Photographer's Note

A view from ruins of the Capitoline Temple dedicated to Jupiter .
The city of Timgad was founded as a military colony by Trajan in A.D. 100. Timgad was a city built for soldiers who gained citizenship by fighting for Rome. The reward for enduring a harsh military life was the prospect of leading an elegant life in Timgad.
The ruins are noteworthy for representing one of the best extant examples of the grid plan (the streets are set at a right angle to one another) that is now in use in almost every major city in the world. A notable feature of Timgad is that all the houses are the same size. Dividing land equally among Romans and Africans and promoting equality would appeal to all citizens of the city.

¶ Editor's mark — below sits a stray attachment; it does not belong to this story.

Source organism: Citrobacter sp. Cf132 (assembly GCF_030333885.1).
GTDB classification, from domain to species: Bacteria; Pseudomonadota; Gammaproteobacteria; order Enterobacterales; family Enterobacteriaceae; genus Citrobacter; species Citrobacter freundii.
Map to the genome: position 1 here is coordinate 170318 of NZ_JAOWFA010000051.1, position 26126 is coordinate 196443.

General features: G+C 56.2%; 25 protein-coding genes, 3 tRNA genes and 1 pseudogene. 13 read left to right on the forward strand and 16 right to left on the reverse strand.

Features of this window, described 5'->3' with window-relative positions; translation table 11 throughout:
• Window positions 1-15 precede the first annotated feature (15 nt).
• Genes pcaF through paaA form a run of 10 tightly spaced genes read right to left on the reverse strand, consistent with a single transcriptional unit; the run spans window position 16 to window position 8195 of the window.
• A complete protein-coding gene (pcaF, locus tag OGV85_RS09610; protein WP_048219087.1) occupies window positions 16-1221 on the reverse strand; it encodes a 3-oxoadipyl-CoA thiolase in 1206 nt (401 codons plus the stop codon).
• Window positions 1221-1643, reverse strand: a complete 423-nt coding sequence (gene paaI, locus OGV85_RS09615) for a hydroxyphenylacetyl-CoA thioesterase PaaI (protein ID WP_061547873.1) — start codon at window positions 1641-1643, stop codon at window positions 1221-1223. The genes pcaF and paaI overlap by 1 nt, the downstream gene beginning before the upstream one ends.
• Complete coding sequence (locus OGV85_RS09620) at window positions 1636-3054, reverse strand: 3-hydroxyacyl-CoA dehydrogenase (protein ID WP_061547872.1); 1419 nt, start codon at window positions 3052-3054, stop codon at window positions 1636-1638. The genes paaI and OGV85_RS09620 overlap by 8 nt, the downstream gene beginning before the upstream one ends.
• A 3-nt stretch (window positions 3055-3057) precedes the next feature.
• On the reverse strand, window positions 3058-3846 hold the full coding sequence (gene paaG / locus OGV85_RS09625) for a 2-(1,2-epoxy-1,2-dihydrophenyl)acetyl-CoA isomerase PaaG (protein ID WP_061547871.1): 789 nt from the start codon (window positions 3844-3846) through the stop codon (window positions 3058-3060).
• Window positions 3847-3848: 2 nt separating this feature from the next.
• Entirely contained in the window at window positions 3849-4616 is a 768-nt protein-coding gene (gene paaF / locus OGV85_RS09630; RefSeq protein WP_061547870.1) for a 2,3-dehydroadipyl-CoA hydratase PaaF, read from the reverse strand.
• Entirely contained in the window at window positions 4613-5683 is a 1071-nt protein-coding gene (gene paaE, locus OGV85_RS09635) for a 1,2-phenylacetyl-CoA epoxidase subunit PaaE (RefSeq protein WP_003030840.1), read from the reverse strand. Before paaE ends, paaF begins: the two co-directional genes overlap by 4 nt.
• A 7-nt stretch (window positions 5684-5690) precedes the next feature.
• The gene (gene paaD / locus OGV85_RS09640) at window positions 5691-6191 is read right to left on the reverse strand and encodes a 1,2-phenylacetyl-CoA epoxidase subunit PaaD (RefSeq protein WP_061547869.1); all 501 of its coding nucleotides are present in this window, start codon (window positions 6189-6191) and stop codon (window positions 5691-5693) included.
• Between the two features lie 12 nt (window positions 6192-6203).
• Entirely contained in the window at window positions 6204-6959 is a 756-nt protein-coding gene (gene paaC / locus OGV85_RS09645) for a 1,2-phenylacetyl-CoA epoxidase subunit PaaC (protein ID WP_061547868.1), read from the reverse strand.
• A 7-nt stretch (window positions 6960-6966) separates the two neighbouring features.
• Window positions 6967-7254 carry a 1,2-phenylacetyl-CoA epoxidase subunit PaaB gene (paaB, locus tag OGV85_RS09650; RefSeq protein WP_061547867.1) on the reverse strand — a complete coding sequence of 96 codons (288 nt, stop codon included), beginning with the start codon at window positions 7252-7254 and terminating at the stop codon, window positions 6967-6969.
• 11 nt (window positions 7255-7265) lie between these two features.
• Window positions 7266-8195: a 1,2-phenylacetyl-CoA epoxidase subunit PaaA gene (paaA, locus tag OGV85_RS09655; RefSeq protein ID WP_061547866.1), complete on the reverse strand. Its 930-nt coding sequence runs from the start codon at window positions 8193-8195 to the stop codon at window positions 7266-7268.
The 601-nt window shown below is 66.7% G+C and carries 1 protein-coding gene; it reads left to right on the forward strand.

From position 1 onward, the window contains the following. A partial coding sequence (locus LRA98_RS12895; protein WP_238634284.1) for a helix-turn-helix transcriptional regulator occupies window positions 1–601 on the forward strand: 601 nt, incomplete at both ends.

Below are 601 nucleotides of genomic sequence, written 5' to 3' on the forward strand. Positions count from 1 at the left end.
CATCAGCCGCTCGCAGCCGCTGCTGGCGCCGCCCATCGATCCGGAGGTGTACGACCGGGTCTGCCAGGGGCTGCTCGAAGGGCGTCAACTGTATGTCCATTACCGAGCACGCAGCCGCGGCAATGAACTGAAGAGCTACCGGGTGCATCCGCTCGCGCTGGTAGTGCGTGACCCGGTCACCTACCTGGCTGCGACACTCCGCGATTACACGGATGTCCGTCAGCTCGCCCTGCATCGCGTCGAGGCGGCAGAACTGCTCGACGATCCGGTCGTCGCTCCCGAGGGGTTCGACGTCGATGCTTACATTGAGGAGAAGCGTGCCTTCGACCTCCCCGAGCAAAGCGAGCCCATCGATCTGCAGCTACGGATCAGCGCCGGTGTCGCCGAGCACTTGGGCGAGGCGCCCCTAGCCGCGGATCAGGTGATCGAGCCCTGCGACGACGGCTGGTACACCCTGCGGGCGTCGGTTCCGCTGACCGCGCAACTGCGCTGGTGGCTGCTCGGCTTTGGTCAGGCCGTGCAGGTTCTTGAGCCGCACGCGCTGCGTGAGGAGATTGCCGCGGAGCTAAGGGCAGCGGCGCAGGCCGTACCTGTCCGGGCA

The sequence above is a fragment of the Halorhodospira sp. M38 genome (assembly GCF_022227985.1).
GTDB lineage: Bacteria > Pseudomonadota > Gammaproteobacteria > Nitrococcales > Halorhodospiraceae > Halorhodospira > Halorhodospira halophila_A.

The water and sewage systems of city are especially remarkable. When visiting Timgad, you can still see the bath houses, library and Trajan's Triumphal Arch still holds the entrance for the adventurous wanderer. The theater is still in such good shape that performances are still held there. In the corner of the Public Square are the remains of some ancient graffiti which reads: “To hunt, bathe, play games and laugh. This is life!”.
In the 7th century the town was destroyed by the Berbers. The city disappeared from history until its excavation in 1881. At the time of its founding, the area surrounding the city was a fertile agricultural area, about 1000 meters above sea level. The encroachment of the Sahara on the ruins was ironically the principal reason why the town is so well preserved. Because no new settlements were founded on the site after the 7th Century, the town was partially preserved under sand up to a depth of approximately one meter until it was excavated. Timgad was inscribed as a World Heritage Site by UNESCO in 1982.

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Additional Photos by Ecmel Erlat (ecmel) Gold Star Critiquer/Gold Note Writer [C: 127 W: 0 N: 234] (1686)
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